You've probably played Quake to death on the PC or Mac,
but you haven't seen it all..

Publisher: Sega
Developer: Lobotomy Software
Genre: First-Person Shooter

First showing off the talent with the impressive Powerslave, then coming through with flying colors on the Saturn Duke Nukem conversion, Lobotomy Software really went to work by converting a powerful PC game that, conceivably, couldn't have been done on a 32-bit console. Lobotomy shoe-horned Quake, a memory-hungry game that needs at least Pentium, into the much more limiting Saturn system. Not satisfied with a simple conversion, the team also pushed a few Saturn-specific tricks into the mix, including impressive lightsourcing topped only by GLQuake.

Lobotomy started with the company's PowerSlave graphics engine, cutting a few corners to get the game to fit into the Saturn, most notably in the level design. The levels, based on the original PC maps, had be tweaked a bit to fit in the Saturn's relatively small amount of RAM. Hallways and secret areas are not in the same locations this time around, and you may find a hidden platform or two out of place. But Lobotomy did it. The game runs just as smooth as middle-of-the-road PC at the standard resolution.

The main change in this port is in the actual gameplay. Because Id Software always intended to make Quake a great multiplayer melee, and because this capability just wasn't in the cards for the Saturn, Lobotomy focused on the single player elements to make Quake a better playing game. The group fine-tuned the game's AI, making the enemy creatures a hunt you down instead of standing around like lumps. And playing Quake with the Saturn's 3D Pad is a brand new experience, yet another reason to own this great controller.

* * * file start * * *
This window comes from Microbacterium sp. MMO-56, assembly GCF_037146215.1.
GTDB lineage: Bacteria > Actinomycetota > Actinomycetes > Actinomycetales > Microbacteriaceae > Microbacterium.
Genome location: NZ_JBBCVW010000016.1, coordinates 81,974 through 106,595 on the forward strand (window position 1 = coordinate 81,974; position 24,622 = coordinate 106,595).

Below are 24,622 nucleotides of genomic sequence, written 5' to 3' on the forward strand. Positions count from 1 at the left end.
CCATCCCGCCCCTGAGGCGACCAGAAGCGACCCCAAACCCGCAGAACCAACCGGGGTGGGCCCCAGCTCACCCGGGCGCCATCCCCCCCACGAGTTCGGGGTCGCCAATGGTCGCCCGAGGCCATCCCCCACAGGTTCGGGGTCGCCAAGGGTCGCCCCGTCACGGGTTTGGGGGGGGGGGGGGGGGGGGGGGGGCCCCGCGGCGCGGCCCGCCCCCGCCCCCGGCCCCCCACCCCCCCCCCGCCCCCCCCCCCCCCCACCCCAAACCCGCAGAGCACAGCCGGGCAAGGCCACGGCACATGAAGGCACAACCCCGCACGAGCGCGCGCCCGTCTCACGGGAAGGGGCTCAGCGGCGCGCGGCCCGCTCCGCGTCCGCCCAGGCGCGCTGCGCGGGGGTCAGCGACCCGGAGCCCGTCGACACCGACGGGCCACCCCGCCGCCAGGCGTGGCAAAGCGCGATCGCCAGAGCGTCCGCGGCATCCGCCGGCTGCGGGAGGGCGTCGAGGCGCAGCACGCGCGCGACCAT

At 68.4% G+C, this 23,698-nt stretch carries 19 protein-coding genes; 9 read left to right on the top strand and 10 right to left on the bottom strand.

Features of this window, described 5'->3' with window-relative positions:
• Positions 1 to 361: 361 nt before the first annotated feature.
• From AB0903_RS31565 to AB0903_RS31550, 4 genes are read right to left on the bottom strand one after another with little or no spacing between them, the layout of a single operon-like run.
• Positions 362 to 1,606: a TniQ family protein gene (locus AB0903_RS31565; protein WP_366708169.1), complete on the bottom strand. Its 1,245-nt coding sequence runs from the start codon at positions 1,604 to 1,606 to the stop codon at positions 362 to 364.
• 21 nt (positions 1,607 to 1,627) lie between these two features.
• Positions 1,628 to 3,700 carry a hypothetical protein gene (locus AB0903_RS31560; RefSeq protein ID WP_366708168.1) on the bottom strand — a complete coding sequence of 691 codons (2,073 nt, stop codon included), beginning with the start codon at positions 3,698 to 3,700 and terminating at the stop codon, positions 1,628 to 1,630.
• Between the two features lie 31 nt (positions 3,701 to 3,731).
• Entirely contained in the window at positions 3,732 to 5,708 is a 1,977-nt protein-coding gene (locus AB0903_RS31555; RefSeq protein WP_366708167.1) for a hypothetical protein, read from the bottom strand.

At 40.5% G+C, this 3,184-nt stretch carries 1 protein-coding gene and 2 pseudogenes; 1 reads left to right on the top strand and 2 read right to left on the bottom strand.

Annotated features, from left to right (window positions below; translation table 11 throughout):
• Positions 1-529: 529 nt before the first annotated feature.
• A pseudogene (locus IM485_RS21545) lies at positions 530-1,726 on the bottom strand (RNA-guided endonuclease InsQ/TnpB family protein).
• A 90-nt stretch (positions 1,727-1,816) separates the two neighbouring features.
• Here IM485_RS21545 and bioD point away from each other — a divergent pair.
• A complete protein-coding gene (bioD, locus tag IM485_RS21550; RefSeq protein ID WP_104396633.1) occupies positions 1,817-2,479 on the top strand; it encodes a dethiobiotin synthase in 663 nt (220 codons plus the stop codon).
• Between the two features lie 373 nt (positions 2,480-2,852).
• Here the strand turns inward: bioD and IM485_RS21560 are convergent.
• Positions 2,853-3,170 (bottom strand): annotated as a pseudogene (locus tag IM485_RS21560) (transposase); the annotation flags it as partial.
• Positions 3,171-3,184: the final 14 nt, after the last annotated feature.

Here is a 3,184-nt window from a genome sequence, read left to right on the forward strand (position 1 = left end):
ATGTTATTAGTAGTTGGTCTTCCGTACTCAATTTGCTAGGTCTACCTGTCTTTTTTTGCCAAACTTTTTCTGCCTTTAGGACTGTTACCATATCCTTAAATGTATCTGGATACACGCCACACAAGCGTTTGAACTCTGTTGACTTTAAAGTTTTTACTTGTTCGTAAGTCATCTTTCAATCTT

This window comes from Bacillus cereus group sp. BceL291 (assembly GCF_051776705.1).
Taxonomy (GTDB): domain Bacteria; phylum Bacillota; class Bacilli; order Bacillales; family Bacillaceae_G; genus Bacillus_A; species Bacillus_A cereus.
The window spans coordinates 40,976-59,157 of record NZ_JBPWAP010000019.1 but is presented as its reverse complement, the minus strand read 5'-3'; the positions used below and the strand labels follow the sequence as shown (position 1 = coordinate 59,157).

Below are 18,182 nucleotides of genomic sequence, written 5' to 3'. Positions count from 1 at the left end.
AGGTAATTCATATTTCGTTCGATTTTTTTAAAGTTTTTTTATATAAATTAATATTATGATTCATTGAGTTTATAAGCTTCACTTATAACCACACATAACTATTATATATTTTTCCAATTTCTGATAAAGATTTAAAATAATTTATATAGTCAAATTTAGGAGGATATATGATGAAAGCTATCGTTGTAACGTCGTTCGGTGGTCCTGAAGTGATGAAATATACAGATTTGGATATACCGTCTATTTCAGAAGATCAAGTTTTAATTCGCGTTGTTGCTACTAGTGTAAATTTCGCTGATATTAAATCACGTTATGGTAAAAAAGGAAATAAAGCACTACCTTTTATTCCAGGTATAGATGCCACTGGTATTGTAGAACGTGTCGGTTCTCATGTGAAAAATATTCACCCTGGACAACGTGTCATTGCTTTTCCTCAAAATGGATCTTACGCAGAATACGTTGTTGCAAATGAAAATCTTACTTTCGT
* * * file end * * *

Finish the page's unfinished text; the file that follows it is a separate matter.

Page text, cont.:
It's an extremely impressive effort, but Lobotomy already outdid itself with their fantastic Duke Nukem port a few months ago. While Quake is definitely prettier to look at, Duke just plays a whole lot better. And because Quake has always been just an OK single-player game, this version becomes little more than a bragpiece for the system capabilities. It's ironic that Sega hasn't acknowledged the game's existence in ads or, at the very least, on-line. The company should be tooting its horn -- this is the first console conversion out of the gate, making it a Saturn exclusive this year.

You've probably played Quake to death on the PC or Mac, but you haven't seen it all. While the Saturn port of Quake is just a port, it's also been specifically tuned for console gamers. There're no multiplayer modes, and you're not going to get the same personality as Duke Nukem 3D, but it's a pretty decent first-person shooter that really lets the Saturn strut its stuff.